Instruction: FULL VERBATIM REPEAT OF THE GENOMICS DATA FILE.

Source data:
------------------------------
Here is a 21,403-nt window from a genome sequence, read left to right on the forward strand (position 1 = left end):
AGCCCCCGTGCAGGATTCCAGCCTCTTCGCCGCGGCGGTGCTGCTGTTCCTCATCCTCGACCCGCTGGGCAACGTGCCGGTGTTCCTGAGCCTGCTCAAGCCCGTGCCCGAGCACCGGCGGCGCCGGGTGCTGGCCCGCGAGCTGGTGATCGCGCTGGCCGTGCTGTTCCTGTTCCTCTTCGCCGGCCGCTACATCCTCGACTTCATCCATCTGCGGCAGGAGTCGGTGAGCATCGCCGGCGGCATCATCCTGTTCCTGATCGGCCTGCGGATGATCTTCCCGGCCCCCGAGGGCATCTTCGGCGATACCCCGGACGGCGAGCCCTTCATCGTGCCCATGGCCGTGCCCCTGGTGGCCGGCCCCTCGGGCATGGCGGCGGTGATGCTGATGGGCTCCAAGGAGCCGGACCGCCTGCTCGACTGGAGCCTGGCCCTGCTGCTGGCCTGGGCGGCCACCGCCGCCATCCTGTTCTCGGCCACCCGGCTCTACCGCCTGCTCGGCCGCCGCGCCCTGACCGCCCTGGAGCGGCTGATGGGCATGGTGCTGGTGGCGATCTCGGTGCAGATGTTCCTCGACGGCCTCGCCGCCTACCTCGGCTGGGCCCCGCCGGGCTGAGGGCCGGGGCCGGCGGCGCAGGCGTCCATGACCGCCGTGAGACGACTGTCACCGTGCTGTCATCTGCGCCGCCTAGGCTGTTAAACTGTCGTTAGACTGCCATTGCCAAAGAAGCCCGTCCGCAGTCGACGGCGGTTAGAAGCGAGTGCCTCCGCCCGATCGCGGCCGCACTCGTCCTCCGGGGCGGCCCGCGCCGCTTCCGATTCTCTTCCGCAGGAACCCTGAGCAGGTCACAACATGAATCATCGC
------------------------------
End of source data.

Here is a 21,403-nt window from a genome sequence, read left to right on the forward strand (position 1 = left end):
AGCCCCCGTGCAGGATTCCAGCCTCTTCGCCGCGGCGGTGCTGCTGTTCCTCATCCTCGACCCGCTGGGCAACGTGCCGGTGTTCCTGAGCCTGCTCAAGCCCGTGCCCGAGCACCGGCGGCGCCGGGTGCTGGCCCGCGAGCTGGTGATCGCGCTGGCCGTGCTGTTCCTGTTCCTCTTCGCCGGCCGCTACATCCTCGACTTCATCCATCTGCGGCAGGAGTCGGTGAGCATCGCCGGCGGCATCATCCTGTTCCTGATCGGCCTGCGGATGATCTTCCCGGCCCCCGAGGGCATCTTCGGCGATACCCCGGACGGCGAGCCCTTCATCGTGCCCATGGCCGTGCCCCTGGTGGCCGGCCCCTCGGGCATGGCGGCGGTGATGCTGATGGGCTCCAAGGAGCCGGACCGCCTGCTCGACTGGAGCCTGGCCCTGCTGCTGGCCTGGGCGGCCACCGCCGCCATCCTGTTCTCGGCCACCCGGCTCTACCGCCTGCTCGGCCGCCGCGCCCTGACCGCCCTGGAGCGGCTGATGGGCATGGTGCTGGTGGCGATCTCGGTGCAGATGTTCCTCGACGGCCTCGCCGCCTACCTCGGCTGGGCCCCGCCGGGCTGAGGGCCGGGGCCGGCGGCGCAGGCGTCCATGACCGCCGTGAGACGACTGTCACCGTGCTGTCATCTGCGCCGCCTAGGCTGTTAAACTGTCGTTAGACTGCCATTGCCAAAGAAGCCCGTCCGCAGTCGACGGCGGTTAGAAGCGAGTGCCTCCGCCCGATCGCGGCCGCACTCGTCCTCCGGGGCGGCCCGCGCCGCTTCCGATTCTCTTCCGCAGGAACCCTGAGCAGGTCACAACATGAATCATCGC